The number of new cases over the weekend in New York City, the U.S.’s epicenter for the virus, rose by 30.4 percent versus last week, down from a 46.1 percent jump the week prior.
The major futures indexes are indicating a decline of 1.3 percent when trading begins.
The Dow Jones Industrial Average rose over 469 points, or 2.2. percent.
The Dow, which through Monday had fallen almost 22 percent this year, was on track for its biggest quarterly decline since 1987.
Monday’s advance comes after President Trump on Sunday evening announced the extension of social distancing guidelines through at least April 30.
On Thursday, Wall Street appeared to shrug off miserable news on unemployment as the S&P 500 rose 6.2 percent, bringing its three-day rally to 17.6 percent.
U.S. equity markets surged Tuesday morning amid investor optimism that members of Congress will overcome their differences to reach a deal on a $1.6 trillion COVID-19 stimulus package.
U.S. equity markets battled higher Wednesday morning after lawmakers struck a deal on a $2 trillion stimulus measure to provide aid to those most severely impacted by the COVID-19 pandemic.
U.S. equity markets slid Monday after the Federal Reserve announced "extensive new measures" to support the U.S. economy.
The Dow Jones Industrial Average climbed 134 points, or 0.7 percent, while the S&P 500 and Nasdaq Composite rose 1.01 percent and 1.6 percent, respectively.
As the novel coronavirus global pandemic widens and worsens, the New York Stock Exchange is closing its iconic trading floor in Manhattan as well as two others and will move to fully electronic trading on Monday, March 23, its operator announced on Wednesday.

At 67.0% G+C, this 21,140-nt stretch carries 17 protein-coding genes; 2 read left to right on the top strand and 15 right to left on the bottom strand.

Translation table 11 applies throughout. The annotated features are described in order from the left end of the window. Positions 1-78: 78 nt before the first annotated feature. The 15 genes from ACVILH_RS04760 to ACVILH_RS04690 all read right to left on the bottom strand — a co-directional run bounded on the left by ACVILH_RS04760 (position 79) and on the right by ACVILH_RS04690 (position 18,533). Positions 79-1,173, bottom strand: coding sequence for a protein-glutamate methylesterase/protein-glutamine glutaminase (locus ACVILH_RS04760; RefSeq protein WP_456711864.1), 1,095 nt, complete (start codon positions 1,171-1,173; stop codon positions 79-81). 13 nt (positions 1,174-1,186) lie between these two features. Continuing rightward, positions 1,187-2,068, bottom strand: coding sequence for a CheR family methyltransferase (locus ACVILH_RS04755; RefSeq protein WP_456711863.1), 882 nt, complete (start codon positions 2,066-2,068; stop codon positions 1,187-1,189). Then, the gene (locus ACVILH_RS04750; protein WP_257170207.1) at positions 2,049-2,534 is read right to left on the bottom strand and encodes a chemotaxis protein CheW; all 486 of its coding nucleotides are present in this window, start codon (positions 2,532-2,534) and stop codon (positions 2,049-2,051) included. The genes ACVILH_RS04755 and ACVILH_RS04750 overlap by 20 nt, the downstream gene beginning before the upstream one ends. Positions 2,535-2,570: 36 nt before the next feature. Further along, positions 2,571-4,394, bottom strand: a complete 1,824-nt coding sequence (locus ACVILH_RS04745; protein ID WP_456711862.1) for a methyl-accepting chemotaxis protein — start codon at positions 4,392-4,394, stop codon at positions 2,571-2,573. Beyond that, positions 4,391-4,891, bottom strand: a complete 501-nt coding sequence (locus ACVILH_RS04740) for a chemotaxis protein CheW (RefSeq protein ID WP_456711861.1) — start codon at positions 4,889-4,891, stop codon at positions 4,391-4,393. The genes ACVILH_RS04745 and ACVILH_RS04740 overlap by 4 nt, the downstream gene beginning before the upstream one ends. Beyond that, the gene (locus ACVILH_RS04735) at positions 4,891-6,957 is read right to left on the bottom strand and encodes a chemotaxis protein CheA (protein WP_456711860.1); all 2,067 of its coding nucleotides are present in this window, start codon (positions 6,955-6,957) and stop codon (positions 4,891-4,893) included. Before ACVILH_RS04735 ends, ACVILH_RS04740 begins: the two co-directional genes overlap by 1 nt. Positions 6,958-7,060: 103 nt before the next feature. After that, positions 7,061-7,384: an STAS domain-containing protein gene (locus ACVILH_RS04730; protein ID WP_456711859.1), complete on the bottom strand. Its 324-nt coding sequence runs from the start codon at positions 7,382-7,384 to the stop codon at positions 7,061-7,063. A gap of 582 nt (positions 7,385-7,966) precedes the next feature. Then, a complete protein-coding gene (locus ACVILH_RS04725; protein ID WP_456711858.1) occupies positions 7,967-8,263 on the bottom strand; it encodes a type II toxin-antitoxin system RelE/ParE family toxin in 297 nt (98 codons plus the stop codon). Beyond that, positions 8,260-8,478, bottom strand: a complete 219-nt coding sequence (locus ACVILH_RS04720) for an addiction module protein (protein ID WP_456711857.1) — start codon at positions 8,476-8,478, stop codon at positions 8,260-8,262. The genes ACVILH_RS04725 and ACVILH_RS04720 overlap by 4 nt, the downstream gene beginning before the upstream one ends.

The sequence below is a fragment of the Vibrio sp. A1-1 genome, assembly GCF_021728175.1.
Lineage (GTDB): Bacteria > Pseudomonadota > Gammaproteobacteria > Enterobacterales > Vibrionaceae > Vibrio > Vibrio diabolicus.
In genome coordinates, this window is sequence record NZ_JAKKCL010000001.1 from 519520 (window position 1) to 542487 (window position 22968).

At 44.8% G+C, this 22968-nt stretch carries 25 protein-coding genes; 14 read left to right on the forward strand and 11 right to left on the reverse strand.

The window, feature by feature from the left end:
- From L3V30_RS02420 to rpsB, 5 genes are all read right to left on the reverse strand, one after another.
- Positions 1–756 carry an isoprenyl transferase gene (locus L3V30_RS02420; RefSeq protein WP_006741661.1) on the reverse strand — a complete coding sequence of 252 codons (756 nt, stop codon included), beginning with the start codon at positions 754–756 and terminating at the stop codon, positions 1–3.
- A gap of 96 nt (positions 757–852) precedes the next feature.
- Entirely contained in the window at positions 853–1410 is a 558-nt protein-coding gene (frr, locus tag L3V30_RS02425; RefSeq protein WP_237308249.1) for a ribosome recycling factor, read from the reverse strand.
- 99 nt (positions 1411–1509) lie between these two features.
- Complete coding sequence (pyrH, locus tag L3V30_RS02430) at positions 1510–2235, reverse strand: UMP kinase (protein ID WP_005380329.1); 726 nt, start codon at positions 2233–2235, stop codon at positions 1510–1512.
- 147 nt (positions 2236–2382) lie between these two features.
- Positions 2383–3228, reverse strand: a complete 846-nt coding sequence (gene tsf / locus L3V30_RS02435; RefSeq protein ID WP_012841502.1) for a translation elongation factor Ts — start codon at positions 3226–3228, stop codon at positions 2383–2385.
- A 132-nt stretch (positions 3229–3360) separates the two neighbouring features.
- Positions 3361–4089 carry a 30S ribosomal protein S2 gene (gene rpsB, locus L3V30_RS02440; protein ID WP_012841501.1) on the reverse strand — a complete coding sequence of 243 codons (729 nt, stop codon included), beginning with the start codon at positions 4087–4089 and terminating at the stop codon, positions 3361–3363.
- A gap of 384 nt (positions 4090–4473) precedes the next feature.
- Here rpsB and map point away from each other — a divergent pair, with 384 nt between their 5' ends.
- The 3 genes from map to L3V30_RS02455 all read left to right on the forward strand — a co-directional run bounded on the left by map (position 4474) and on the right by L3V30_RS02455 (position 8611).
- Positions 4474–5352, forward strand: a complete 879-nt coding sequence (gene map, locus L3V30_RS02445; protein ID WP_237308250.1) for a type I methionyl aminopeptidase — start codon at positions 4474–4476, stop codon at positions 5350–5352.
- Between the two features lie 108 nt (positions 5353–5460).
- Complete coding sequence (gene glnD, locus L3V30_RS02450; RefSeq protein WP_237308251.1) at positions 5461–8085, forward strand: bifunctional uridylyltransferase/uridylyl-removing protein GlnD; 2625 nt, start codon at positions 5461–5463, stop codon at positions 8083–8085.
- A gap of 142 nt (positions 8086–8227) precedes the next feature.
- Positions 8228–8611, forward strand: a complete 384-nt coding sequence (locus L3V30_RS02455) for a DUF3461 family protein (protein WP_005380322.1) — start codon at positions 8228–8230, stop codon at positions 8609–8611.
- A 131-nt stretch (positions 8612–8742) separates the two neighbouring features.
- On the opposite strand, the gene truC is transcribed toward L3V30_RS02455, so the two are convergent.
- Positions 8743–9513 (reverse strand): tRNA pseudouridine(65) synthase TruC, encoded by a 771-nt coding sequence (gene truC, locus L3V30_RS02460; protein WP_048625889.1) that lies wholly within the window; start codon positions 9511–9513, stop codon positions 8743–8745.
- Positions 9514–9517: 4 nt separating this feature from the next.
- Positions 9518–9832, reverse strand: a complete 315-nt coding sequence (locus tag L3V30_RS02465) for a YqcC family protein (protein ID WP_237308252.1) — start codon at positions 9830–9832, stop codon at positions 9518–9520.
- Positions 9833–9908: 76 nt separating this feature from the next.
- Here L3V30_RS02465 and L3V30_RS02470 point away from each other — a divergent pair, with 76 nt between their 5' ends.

A police officer in New York City has tested positive for COVID-19.
U.S. equity markets opened higher Tuesday as investors tried to claw back some of their losses from the steepest one-day slide since the Black Monday crash of 1987.
U.S. equity futures plunged limit down after the Federal Reserve took emergency action on Sunday evening.
JPMorgan Chase now is forecasting the U.S. economy will shrink at a 2% annual rate in the current quarter and 3% in the April-June quarter.
Stocks are opening sharply higher on Wall Street a day after the worst drop since 1987.
Stocks are sinking again Wednesday, wiping out half of a huge rally from a day earlier as Wall Street continues to reel on worries about the coronavirus.
Fox Business reported that the NYSE is exploring a contingency that would including closing the trading floor.
A retired FDNY firefighter who helped recover his brother's body at Ground Zero after the 9/11 attacks has died of cancer.
Popular doughnut brand Krispy Kreme plans to open six shops in New York City in 2020.